I was almost hit by a car today. By almost, I mean by inches, and by inches I do not mean 15 or 18 inches. I mean that there were perhaps three inches between my hip and the bumper of a car that drove through a cross walk as I was running across the street. I'd stopped and the car had stopped and I then proceeded, assuming that he'd look both ways before driving though. He did not. He did not look, he almost ran me over, and when I screamed at him, shaking and angry, he looked shocked that I even existed. And then the asshole proceeded on his drive without so much as a mouthed apology.
I've been fighting fury over this all afternoon. Fury that he could be so reckless and so indifferent to my life and fury that it would take so little to change my life forever. It was good that I was running at the time; I kept moving and got some of the adrenaline and fear out of my system as I did. I kept thinking about it as I ran, and it did not make me feel any better to know that he hadn't intended to run me down. He didn't even know I was there. And that's the part I'm angry about now. He didn't even know I was there. He doesn't know, now, how close he came to making a mistake that would have changed his life just as quickly as mine. As I ran, one thought kept coming back to me, over and over in time with my footfalls against the pavement: We're so unaware of each other. We're so unaware of each other. We're so unaware of each other that someone could come inches from running me down and not even know I was there.
Staying aware of other people is one of the greatest struggles of my graduate student life. My twenties were marked by volunteer work and political activism. I had that fantastic inner rage against injustice that pushed me to Do all of the time. Somehow, that motivation has waned. My job leaves me quiet and alone much of the time. I'm just shy enough that it's hard for me to make introductions, though once they are made I'm happy to chat and connect. I wait for others to come to me too much of the time, full of a girl's fear of imposing myself where I'm not wanted. I hold back. Too many of us hold back. We're so unaware of each other.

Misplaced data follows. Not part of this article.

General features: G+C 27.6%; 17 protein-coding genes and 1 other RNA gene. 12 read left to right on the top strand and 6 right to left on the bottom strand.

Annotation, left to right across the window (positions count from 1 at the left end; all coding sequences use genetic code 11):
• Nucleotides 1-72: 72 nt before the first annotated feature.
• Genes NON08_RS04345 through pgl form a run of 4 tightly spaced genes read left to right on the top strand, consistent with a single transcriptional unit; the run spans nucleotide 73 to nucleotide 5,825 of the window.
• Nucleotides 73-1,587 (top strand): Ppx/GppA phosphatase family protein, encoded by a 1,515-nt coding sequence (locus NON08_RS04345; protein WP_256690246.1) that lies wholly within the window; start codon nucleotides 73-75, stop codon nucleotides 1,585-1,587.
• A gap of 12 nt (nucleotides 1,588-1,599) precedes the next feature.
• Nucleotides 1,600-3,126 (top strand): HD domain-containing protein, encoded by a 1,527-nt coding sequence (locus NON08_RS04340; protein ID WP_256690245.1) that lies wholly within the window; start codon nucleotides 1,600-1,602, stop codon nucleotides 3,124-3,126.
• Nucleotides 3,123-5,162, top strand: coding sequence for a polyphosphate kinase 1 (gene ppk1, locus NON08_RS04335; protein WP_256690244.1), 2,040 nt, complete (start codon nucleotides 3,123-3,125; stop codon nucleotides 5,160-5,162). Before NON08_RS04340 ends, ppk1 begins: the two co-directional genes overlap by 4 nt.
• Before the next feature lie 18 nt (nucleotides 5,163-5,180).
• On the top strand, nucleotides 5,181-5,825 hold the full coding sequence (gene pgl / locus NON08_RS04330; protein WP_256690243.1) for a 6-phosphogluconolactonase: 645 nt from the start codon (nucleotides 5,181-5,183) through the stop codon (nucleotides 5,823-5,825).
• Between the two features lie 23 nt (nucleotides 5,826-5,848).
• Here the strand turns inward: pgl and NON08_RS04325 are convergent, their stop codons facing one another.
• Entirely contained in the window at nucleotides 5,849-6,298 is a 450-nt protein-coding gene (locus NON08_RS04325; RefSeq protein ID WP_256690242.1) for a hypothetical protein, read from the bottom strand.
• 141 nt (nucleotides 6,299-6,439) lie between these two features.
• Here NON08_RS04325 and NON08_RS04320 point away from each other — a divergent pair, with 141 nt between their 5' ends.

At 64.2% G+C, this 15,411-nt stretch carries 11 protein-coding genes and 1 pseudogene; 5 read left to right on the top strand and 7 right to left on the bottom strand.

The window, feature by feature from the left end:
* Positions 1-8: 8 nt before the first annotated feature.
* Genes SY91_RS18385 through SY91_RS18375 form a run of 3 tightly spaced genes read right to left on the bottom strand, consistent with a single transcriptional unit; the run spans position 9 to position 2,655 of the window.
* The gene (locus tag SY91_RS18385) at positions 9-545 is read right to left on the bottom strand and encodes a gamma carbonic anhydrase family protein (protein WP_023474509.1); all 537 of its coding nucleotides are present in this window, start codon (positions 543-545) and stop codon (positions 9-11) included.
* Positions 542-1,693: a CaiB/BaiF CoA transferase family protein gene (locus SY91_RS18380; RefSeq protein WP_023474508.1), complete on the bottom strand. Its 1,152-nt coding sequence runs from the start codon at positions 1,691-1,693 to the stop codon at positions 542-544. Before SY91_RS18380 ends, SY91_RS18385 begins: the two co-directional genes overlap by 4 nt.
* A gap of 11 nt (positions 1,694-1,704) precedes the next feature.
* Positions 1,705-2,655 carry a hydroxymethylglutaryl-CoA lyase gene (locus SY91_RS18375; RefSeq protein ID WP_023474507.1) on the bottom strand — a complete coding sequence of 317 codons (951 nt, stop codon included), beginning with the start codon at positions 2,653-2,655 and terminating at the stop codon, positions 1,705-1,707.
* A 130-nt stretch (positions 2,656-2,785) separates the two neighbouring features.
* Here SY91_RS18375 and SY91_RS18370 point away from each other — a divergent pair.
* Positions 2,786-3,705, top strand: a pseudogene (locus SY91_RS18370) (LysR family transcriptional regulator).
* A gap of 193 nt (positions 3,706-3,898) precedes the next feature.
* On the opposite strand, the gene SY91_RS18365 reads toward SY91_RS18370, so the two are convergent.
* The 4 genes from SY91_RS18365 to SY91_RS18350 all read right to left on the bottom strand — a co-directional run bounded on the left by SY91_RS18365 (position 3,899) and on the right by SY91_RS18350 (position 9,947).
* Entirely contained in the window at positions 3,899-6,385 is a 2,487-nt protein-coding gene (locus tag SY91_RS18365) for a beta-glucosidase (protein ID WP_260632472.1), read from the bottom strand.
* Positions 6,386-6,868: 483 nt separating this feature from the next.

When I was first out of college, my godfather sent me photocopy of a poem by William Stafford, "A Ritual to Read to Each Other." It's one of my very favorite poems by one of my very favorite poets. I'm going to put that poem here, a taking part in that ritual, one that feels very important to me today. It feels as though the loss of this ritual almost killed me.
A Ritual to Read to Each Other
If you don't know the kind of person I am
and I don't know the kind of person you are
a pattern that others made may prevail in the world
and following the wrong god home we may miss our star.
For there is many a small betrayal in the mind,
a shrug that lets the fragile sequence break
sending with shouts the horrible errors of childhood
storming out to play through the broken dyke.
And as elephants parade holding each elephants tail,
but if one wanders the circus won't find the park,
I call it cruel and maybe the root of all cruelty
to know what occurs but not recognize the fact.
And so I appeal to a voice, to something shadowy,
a remote important region in all who talk:
though we could fool each other, we should consider—
lest the parade of our mutual life get lost in the dark.
For it is important that awake people be awake,
or a breaking line may discourage them back to sleep:
the signals we give—yes or no, or maybe—
should be clear: the darkness around us is deep.
- William Stafford
The picture up top is by Sujit Kumar Bhattacharjee and was part of the Insights exhibition of work for visually impaired artists in 2005.